You might want to check out a copy of Neil deGrasse’s current bestseller, “Astrophysics for People in a Hurry” before catching “Constellations”, Nick Payne’s smart and sexy two-hander currently on stage at TheaterWorks in Hartford. Reading a couple chapters about the space/time continuum and quantum mechanics couldn’t hurt either.
Don’t panic. “Constellations” isn’t nearly as scary as it sounds. Directed by Rob Ruggiero and clocking in just under a breathless 80 minutes, “Constellations” is the eternal boy-meets-girl story times infinity. It had a starry 2015 production on Broadway with Ruth Wilson and Jake Gyllenhaal that drew raves. At TheaterWorks the acting duo is in the accomplished hands of Allison Pistorius and M. Scott McLean who, if they aren’t in love, sure are convincing. Roland (McLean) is a beekeeper and Marianne (Pistorius) is a Cambridge University academic specializing in “theoretical early universe cosmology” who meet at a mutual friend’s barbecue. We then see their courtship play out in a variety of different scenarios where, sometimes, the juxtaposing of words or attitude will completely change the outcome of the relationship. Okay, yeah, I can see your eyes rolling to the back of your head already, but stick with “Constellations” and you’ll be treated to a love story of infinite wisdom and humanity.
Payne’s basic premise looks at all those variables about how and why we connect with each other and “Constellations” eventually takes us on a whirlwind flight that will be familiar to anyone who has ever lived and loved on this planet. The play probably does live or die on the talents of its actors and both McLean (so memorable in TheaterWorks’ delightful production of “Midsummer” in 2016) and Pistorius manage to make what can seem like an outsized acting exercise into something resembling true love. Watch this couple as they time and again make subtle yet distinct changes in character, physicality and motivation in the alternate scenarios the playwright has written for them. Their chemistry is palpable every time.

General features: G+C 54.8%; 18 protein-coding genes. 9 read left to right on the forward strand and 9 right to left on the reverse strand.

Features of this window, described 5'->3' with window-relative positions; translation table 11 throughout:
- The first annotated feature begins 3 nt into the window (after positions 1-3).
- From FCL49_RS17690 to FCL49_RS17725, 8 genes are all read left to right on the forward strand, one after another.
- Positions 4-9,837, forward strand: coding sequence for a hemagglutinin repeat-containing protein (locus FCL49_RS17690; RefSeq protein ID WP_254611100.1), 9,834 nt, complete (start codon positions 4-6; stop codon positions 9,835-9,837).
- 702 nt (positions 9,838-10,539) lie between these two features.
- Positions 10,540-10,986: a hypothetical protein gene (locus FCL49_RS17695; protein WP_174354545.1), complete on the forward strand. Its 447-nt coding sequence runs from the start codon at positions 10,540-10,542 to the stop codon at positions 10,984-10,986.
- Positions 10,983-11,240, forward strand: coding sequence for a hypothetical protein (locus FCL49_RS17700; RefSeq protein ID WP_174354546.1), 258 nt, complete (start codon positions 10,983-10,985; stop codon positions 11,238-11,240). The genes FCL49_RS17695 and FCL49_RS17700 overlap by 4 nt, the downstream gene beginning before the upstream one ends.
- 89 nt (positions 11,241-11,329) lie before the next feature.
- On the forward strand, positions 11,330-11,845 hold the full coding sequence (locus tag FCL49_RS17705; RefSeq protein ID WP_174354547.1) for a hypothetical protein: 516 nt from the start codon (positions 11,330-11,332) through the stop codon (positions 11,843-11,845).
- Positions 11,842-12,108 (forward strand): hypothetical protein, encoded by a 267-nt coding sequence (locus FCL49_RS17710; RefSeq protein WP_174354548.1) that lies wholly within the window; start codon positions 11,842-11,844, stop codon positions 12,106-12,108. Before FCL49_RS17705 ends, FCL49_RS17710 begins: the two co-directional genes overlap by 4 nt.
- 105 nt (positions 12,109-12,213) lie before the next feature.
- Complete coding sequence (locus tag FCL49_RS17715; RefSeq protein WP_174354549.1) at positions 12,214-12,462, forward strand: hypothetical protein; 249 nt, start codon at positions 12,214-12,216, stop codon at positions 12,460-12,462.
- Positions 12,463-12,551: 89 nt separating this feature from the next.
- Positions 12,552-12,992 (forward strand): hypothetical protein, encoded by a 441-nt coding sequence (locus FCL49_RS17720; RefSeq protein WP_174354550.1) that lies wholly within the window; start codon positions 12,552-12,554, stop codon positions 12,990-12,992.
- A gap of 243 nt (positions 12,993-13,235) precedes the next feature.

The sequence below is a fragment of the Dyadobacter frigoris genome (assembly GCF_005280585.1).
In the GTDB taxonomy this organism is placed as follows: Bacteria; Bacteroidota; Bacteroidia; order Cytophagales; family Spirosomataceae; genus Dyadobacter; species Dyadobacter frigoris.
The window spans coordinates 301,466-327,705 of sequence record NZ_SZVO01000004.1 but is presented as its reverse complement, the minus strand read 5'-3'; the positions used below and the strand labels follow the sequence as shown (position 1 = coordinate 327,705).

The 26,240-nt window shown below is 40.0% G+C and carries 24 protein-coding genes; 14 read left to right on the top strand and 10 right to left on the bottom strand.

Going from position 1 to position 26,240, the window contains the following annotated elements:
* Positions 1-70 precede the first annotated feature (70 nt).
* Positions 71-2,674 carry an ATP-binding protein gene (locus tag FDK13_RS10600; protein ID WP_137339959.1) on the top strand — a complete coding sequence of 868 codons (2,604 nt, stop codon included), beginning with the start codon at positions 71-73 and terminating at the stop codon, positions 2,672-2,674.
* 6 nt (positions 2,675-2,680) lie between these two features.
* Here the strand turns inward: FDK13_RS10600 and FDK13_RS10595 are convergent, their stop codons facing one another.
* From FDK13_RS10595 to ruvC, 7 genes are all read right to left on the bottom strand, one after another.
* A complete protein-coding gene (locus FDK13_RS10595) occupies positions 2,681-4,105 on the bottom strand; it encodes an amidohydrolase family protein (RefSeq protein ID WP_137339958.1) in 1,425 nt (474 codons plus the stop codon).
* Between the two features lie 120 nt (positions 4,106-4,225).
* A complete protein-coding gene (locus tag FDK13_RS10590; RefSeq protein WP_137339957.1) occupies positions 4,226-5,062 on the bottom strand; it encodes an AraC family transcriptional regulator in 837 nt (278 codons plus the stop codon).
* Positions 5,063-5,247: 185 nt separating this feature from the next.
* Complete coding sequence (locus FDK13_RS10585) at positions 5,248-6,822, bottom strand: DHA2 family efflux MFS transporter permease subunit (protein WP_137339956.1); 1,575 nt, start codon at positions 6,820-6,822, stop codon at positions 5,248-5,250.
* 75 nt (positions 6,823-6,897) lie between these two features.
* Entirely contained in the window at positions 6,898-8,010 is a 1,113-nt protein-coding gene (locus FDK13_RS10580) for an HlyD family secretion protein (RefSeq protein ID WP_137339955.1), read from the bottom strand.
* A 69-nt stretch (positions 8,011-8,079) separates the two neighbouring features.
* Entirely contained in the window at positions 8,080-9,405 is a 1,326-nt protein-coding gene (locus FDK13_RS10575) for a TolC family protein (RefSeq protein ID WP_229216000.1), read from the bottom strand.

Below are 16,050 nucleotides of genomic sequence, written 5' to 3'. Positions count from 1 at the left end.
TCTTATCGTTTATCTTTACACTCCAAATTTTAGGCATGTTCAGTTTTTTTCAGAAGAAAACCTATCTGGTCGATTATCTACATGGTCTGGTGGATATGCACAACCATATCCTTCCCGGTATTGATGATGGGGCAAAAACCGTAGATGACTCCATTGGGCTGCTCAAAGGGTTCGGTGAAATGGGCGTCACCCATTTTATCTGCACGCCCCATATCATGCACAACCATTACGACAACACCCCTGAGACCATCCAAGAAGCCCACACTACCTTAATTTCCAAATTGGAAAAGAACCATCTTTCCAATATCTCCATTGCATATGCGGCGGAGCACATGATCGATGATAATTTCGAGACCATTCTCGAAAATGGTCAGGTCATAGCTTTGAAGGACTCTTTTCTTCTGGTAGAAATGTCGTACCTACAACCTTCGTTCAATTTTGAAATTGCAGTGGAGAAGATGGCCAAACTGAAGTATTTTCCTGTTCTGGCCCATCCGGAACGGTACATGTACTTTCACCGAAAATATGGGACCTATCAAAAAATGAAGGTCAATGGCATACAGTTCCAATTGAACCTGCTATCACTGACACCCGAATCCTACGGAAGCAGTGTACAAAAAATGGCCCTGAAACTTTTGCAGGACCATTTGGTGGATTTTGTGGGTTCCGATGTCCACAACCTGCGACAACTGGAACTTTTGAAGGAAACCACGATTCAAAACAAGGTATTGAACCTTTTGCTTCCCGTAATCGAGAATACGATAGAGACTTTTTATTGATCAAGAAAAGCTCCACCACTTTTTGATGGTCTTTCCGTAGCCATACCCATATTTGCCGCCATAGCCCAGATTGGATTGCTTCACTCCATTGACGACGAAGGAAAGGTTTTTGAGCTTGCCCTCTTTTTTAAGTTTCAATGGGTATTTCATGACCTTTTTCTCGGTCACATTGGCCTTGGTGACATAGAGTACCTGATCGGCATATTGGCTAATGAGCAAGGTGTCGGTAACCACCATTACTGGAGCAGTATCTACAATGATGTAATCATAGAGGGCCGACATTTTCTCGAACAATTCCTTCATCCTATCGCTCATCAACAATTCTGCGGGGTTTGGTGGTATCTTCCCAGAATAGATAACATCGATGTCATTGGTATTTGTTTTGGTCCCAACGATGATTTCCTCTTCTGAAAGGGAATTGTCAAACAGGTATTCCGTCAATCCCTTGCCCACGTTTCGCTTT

Mr. Ruggiero shakes things up with this production staging it in the round (a first, I believe, for this theatre) giving the cozy TheaterWorks environment even more intimacy. The mostly bare stage designed by Jean Kim is augmented by some beautiful lighting by Philip S. Rosenberg and sound by Michael Miceli. A special treat is composer/musician Billy Bivona whose live guitar performance during the production adds yet another layer of expression to the metaphysical romance.
“Constellations” is the kind of small and personal two-hander that was designed for theatre companies just like TheaterWorks. In this current incarnation, it seems very much at home in Hartford.
“Constellations” has already been extended at TheaterWorks through February 22, 2018. For further information or ticket reservations call the theatre box office at 860.527.7838 or visit: www.theaterworkshartford.org.
Tom Holehan is one of the founders of the Connecticut Critics Circle, a frequent contributor to WPKN Radio’s “State of the Arts” program and Artistic Director of Stratford’s Square One Theatre Company. He welcomes comments at: firstname.lastname@example.org. His reviews and other theatre information can be found on the Connecticut Critics Circle website: www.ctcritics.org.